*countable infinities only

Tomas Mraz tmraz at redhat.com
Tue Jun 5 06:15:57 UTC 2012

On Mon, 2012-06-04 at 21:30 -0500, Dennis Gilmore wrote: 
> El Sat, 2 Jun 2012 12:18:17 -0400
> Orcan Ogetbil <oget.fedora at gmail.com> escribió:
> > On Sat, Jun 2, 2012 at 12:05 PM, Jesse Keating wrote:
> > >
> > > The only Freedom you've lost is that now, in addition to the
> > > person-hours to do the work and monetary cost to host your bits or
> > > generate physical media, you have an additional cost if you wish to
> > > have your own cert that will be accepted out of the box by the next
> > > generation of PC hardware.  You have as much equal footing as
> > > Fedora does to plunk down the $99 and play along in the PC sandbox.
> > >  That's a better deal than Fedora's gpg signing setup.
> > >
> > 
> > Hmm, will the package maintainers have the freedom to not support
> > users who have the secureboot enabled? How are we going to detect
> > this?
> i look at it this way. if you patch your software to only run on
> machines with secureboot disabled your software then becomes non free
> and has to be removed from fedora.  this is becasuse you are placing
> usage restrictions on it. depending on the license of the software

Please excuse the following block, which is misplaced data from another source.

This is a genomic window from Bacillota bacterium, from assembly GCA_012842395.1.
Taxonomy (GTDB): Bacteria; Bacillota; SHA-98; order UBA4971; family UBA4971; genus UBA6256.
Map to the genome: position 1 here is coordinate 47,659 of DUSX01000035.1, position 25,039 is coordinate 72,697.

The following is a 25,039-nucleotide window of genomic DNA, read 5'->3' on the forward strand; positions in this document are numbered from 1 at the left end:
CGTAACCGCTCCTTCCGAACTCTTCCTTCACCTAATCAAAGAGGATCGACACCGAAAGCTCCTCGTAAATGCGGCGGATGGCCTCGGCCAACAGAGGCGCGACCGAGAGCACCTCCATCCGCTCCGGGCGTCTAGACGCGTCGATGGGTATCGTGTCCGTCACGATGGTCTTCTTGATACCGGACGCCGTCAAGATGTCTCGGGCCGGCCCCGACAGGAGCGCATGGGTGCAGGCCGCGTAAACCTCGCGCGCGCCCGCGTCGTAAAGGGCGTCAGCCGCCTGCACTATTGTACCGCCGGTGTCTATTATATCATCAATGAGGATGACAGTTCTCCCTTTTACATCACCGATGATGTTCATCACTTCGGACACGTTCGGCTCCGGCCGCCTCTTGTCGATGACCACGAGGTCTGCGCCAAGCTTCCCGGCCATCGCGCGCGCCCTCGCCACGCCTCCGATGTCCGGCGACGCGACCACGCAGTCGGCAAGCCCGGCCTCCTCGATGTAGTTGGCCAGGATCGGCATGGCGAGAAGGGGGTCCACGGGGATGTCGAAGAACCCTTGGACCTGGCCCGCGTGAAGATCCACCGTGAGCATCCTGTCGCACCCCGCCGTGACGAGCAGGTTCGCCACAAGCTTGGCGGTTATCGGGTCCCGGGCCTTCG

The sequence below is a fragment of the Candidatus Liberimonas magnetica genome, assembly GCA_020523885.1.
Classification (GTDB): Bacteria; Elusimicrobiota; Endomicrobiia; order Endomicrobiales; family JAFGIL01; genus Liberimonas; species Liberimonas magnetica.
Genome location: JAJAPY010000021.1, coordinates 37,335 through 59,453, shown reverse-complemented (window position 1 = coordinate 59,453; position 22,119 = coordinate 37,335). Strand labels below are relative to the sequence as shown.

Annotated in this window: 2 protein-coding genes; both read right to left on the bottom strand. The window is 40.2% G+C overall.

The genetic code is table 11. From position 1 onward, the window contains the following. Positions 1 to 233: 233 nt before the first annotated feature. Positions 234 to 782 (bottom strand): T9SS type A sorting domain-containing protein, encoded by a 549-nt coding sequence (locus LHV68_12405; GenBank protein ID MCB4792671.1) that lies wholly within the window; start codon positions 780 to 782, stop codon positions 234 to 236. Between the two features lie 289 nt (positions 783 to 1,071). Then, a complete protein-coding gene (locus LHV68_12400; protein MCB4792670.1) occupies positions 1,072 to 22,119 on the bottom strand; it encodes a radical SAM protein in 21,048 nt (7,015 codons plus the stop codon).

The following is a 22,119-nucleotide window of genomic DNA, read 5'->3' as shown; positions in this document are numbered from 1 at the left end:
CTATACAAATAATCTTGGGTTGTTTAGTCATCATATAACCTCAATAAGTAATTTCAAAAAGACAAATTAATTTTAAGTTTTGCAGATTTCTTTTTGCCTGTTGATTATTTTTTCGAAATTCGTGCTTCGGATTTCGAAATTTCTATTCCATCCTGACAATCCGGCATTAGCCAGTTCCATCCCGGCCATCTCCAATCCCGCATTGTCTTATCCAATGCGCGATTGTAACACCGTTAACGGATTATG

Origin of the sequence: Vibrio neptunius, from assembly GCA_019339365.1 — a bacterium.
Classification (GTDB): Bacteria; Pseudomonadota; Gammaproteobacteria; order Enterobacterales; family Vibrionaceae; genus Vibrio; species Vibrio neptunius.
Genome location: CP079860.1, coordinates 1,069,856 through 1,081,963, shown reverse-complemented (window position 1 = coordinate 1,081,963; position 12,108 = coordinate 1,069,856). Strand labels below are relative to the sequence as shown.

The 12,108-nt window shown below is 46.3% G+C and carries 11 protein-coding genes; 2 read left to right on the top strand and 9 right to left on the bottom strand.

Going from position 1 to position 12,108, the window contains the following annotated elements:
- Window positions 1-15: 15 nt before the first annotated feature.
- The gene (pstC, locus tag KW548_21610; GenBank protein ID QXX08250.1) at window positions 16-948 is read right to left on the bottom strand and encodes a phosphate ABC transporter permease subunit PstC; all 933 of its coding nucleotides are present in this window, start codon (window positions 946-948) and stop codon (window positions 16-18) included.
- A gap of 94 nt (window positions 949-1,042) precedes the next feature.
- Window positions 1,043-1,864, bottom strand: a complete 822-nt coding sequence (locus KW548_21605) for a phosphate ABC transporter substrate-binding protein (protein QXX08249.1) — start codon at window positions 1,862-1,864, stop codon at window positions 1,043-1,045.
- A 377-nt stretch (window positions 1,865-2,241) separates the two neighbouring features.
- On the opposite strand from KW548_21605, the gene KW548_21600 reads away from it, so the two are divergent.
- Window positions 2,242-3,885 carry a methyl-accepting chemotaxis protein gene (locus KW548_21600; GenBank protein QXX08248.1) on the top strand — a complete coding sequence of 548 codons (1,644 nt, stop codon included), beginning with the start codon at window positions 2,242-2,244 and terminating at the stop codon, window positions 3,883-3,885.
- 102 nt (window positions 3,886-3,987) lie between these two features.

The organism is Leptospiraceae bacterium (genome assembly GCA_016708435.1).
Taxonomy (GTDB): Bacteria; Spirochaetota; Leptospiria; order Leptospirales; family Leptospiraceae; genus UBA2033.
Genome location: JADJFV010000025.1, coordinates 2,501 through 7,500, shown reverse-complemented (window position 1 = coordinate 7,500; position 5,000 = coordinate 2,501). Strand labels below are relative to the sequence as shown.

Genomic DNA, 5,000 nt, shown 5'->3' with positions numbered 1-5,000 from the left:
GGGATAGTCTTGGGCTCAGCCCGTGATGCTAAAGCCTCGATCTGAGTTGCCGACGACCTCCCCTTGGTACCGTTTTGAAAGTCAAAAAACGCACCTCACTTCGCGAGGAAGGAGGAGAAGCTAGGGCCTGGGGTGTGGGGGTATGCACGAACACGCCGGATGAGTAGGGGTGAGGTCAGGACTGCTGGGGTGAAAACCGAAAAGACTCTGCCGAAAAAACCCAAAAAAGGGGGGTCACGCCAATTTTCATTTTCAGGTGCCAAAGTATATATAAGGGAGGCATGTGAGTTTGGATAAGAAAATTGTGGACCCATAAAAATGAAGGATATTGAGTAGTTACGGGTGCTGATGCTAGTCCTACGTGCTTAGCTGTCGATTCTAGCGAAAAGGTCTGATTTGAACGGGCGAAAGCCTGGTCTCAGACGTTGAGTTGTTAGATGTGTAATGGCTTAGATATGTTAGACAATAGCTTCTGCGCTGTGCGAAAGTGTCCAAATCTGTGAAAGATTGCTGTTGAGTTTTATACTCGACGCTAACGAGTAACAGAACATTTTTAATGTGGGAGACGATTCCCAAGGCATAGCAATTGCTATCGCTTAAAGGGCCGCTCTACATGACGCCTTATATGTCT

> adding such a restriction would violate the license. I am not a lawyer
> at all and never pretend to play one, but i do not think you as a
> package maintainer can do that. an upstream could, but i imagine it
> would be viewed in the same light as a commercial use restriction and
> become non-free.

That's a total nonsense unless the restriction is by-license and not
just technical obstacle. If it is just a technical obstacle in the code,
you can remove it and run the software on any crippled machine at your
will. So no, making your software not to work on particular machines
does not make it non-free at all.
Tomas Mraz
No matter how far down the wrong road you've gone, turn back.
                                              Turkish proverb

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